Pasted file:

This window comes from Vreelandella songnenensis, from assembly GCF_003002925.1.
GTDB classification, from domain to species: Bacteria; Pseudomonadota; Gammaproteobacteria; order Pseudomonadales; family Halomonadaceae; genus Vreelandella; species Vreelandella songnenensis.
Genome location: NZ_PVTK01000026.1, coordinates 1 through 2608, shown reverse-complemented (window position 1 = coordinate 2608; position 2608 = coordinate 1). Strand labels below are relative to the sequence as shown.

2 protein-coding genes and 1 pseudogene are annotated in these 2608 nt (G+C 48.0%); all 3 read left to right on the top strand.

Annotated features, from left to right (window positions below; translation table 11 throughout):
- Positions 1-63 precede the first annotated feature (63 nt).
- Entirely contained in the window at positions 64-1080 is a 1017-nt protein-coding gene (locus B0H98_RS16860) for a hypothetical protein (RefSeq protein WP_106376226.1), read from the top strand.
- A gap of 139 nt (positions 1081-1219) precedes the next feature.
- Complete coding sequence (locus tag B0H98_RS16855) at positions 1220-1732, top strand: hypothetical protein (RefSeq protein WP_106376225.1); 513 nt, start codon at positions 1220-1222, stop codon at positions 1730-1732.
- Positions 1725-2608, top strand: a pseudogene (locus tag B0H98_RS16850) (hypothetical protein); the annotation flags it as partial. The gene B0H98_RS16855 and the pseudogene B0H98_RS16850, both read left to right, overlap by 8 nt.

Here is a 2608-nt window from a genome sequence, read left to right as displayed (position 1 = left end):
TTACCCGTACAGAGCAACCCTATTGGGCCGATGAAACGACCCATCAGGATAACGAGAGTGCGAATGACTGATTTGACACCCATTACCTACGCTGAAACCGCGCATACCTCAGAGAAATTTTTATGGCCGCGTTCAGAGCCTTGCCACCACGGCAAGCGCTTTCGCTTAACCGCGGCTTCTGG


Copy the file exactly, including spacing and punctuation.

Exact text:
This window comes from Vreelandella songnenensis, from assembly GCF_003002925.1.
GTDB classification, from domain to species: Bacteria; Pseudomonadota; Gammaproteobacteria; order Pseudomonadales; family Halomonadaceae; genus Vreelandella; species Vreelandella songnenensis.
Genome location: NZ_PVTK01000026.1, coordinates 1 through 2608, shown reverse-complemented (window position 1 = coordinate 2608; position 2608 = coordinate 1). Strand labels below are relative to the sequence as shown.

2 protein-coding genes and 1 pseudogene are annotated in these 2608 nt (G+C 48.0%); all 3 read left to right on the top strand.

Annotated features, from left to right (window positions below; translation table 11 throughout):
- Positions 1-63 precede the first annotated feature (63 nt).
- Entirely contained in the window at positions 64-1080 is a 1017-nt protein-coding gene (locus B0H98_RS16860) for a hypothetical protein (RefSeq protein WP_106376226.1), read from the top strand.
- A gap of 139 nt (positions 1081-1219) precedes the next feature.
- Complete coding sequence (locus tag B0H98_RS16855) at positions 1220-1732, top strand: hypothetical protein (RefSeq protein WP_106376225.1); 513 nt, start codon at positions 1220-1222, stop codon at positions 1730-1732.
- Positions 1725-2608, top strand: a pseudogene (locus tag B0H98_RS16850) (hypothetical protein); the annotation flags it as partial. The gene B0H98_RS16855 and the pseudogene B0H98_RS16850, both read left to right, overlap by 8 nt.

Here is a 2608-nt window from a genome sequence, read left to right as displayed (position 1 = left end):
TTACCCGTACAGAGCAACCCTATTGGGCCGATGAAACGACCCATCAGGATAACGAGAGTGCGAATGACTGATTTGACACCCATTACCTACGCTGAAACCGCGCATACCTCAGAGAAATTTTTATGGCCGCGTTCAGAGCCTTGCCACCACGGCAAGCGCTTTCGCTTAACCGCGGCTTCTGG